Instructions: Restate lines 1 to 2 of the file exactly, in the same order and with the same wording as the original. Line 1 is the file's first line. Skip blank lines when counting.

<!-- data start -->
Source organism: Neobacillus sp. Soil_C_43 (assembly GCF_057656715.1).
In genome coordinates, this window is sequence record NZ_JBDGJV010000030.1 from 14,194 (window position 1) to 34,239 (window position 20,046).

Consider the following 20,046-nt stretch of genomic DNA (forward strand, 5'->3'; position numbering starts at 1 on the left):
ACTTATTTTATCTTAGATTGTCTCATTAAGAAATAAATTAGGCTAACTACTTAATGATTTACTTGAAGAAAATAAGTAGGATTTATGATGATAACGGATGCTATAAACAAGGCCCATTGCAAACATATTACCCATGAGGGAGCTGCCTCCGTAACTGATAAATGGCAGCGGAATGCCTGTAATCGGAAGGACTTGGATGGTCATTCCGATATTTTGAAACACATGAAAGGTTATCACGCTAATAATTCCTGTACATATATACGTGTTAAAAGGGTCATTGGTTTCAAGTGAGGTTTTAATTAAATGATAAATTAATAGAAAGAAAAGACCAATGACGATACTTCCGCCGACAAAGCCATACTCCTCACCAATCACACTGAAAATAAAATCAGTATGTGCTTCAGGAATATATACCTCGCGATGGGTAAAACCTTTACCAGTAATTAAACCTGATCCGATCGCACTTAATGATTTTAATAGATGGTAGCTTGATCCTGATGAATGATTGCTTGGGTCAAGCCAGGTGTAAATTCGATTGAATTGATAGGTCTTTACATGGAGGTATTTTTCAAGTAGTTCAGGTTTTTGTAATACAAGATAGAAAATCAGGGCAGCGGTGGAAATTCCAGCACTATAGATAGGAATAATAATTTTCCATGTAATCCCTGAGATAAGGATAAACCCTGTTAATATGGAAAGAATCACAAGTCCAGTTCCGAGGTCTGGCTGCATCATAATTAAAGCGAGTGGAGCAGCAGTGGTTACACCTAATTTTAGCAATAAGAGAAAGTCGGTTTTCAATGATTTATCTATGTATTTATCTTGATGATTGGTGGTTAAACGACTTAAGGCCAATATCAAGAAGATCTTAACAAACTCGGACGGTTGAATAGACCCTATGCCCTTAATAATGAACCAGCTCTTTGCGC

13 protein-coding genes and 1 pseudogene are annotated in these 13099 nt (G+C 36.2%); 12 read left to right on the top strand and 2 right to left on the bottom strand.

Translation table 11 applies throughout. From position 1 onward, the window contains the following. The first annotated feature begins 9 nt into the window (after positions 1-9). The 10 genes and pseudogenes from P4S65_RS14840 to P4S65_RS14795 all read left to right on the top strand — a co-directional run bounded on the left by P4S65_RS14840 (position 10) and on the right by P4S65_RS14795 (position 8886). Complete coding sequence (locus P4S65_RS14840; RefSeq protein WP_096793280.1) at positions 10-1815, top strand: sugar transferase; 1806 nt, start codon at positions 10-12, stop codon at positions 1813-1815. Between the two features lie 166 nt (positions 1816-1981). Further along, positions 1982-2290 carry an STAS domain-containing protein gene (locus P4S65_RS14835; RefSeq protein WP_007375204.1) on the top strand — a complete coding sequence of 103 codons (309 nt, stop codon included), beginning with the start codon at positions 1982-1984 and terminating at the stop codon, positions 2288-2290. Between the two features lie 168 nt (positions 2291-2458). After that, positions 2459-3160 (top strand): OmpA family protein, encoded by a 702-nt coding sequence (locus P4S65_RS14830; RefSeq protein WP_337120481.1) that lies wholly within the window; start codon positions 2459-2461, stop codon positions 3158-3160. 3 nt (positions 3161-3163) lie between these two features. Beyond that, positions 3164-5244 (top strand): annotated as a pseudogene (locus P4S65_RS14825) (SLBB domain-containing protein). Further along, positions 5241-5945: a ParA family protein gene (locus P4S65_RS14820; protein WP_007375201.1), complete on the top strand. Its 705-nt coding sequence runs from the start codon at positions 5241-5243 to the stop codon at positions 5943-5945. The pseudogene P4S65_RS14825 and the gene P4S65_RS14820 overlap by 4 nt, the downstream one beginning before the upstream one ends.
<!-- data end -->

Source organism: Neobacillus sp. Soil_C_43 (assembly GCF_057656715.1).
In genome coordinates, this window is sequence record NZ_JBDGJV010000030.1 from 14,194 (window position 1) to 34,239 (window position 20,046).